“I found it, I found it, I found it…!” The little girl galloping around the square of benches, maybe five or perhaps six, pulled on her frizzy double braids and pointed up at a tired clock hanging on a support pillar a hop and a skip away. “Mommy!”
Her frazzled mother, slim and petite like the oak saplings right outside the airport terminal window, huffed as she closed the lid of her laptop- sleek, overpriced, and probably just as overloaded as the senses of its owner. “What did you find?”
“What? Nothing. I found nothing!” She bounced her way over to her mother, who slipped her laptop into its protective case in her bag. “A big old pile of absolutely nothing!”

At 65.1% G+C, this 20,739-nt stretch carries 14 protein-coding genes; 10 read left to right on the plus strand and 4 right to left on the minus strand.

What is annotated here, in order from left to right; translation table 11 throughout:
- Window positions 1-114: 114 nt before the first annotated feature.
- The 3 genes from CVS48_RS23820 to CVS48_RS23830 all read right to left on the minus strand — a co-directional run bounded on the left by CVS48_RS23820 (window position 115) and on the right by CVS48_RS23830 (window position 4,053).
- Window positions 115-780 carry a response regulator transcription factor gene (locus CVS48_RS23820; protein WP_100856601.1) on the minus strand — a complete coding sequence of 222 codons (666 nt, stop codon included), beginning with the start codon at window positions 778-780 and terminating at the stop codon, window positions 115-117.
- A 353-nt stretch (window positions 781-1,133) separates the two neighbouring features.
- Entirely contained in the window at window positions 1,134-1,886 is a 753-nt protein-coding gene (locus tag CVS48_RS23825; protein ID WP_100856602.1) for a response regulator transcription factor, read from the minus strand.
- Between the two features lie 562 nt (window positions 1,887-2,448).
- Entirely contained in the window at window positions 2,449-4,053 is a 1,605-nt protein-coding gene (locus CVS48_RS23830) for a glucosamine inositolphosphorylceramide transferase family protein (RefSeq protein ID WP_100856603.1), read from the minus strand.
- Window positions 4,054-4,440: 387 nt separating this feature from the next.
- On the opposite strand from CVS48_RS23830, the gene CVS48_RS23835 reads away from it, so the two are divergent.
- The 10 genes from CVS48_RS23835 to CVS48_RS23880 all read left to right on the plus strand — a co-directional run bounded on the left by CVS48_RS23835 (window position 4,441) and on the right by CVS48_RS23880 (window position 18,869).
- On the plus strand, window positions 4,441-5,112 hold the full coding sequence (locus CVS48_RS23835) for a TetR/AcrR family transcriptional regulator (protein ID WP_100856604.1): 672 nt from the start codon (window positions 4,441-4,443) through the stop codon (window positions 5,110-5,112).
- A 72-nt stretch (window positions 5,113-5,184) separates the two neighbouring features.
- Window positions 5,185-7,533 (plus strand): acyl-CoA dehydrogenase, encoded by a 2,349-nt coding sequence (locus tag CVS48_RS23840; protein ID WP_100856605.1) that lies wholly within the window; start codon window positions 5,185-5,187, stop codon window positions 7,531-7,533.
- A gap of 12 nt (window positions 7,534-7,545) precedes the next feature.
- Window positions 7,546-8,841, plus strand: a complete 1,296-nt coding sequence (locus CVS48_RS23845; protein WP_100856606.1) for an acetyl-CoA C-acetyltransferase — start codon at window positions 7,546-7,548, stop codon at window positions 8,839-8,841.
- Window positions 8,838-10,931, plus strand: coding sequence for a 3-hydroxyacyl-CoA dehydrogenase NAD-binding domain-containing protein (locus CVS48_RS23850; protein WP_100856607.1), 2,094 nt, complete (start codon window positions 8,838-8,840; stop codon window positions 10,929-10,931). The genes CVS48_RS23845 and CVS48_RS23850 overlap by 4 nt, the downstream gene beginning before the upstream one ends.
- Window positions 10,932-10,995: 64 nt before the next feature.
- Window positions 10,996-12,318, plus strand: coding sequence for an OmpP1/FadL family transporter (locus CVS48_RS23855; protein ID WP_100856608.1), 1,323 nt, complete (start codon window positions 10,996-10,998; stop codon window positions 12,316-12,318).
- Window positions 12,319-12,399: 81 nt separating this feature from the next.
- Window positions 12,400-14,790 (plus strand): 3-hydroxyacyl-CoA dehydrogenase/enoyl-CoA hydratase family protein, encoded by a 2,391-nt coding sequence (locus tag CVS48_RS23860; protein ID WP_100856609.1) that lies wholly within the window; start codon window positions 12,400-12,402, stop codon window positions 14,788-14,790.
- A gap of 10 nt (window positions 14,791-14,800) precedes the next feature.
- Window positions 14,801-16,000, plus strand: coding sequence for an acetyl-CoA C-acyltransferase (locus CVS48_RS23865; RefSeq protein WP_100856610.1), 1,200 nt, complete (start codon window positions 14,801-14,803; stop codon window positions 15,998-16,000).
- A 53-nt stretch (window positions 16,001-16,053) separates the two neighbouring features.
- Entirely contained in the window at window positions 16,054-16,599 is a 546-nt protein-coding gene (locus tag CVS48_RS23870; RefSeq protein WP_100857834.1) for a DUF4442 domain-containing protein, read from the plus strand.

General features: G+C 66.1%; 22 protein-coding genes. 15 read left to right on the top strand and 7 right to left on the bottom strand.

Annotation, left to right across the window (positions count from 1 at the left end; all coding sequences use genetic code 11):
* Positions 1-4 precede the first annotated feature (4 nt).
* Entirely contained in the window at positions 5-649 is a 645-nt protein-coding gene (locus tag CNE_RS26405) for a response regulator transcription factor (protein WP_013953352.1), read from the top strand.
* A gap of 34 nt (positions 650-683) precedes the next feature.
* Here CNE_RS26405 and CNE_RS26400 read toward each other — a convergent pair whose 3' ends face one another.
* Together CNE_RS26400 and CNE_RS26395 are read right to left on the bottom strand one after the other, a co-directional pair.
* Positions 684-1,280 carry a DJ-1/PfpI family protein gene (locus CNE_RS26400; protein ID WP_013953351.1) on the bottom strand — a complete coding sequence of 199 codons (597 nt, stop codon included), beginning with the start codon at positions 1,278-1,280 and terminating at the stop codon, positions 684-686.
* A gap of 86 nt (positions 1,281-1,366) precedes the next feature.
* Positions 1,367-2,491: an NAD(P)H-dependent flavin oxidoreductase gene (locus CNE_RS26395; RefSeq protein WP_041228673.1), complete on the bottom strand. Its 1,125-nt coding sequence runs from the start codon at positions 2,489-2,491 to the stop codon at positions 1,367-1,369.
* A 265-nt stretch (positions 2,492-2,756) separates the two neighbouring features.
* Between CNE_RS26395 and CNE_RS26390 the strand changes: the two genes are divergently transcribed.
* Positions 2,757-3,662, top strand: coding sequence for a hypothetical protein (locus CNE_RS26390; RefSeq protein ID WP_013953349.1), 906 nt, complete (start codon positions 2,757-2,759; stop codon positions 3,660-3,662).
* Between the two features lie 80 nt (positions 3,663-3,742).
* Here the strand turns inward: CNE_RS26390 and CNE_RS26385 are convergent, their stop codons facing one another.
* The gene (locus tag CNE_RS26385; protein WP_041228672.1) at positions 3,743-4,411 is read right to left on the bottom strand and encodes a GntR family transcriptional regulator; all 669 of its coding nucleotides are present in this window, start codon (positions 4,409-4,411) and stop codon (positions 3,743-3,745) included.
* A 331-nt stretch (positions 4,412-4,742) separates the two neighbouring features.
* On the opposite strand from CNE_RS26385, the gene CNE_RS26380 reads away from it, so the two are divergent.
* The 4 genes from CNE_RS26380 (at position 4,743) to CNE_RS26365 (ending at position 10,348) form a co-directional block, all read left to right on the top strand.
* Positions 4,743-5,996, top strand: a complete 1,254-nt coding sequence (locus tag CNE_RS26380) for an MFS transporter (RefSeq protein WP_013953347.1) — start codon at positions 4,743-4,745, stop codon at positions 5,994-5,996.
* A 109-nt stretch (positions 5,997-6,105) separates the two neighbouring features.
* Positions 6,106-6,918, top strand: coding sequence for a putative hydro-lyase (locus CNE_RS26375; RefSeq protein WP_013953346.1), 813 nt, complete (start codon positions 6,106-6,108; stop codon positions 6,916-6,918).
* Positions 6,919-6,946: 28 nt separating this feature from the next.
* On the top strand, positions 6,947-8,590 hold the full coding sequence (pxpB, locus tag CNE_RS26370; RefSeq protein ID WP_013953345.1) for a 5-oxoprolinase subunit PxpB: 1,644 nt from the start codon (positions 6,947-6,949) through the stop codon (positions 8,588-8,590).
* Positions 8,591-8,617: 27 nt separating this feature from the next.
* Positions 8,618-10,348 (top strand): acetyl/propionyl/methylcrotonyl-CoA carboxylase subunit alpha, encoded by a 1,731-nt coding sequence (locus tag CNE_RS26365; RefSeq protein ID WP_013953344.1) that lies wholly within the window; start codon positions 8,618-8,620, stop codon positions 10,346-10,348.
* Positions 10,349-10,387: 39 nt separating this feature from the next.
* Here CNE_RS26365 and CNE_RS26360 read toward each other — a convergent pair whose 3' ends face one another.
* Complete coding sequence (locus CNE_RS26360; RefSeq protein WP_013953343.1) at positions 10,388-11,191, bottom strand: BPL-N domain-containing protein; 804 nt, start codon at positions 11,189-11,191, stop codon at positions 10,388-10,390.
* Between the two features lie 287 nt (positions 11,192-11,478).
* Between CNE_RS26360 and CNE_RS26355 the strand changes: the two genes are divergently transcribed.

“That’s absolutely wonderful,” her mother groaned. She rolled her eyes at Miranda, who was silently observing the whole situation with his suitcase beside him on the floor, and didn’t bother to disguise her disdain as she shifted to the other end of the bench that the two shared. “You be careful that you don’t tear that dress with the way you’re running about. I didn’t spend twelve hours sewing that perfectly for you to tear it just before our big trip.”
“So you’re going somewhere too?” Miranda laid his hands in his lap and glanced over at the irritated woman a few feet away from him. “Where are you going?”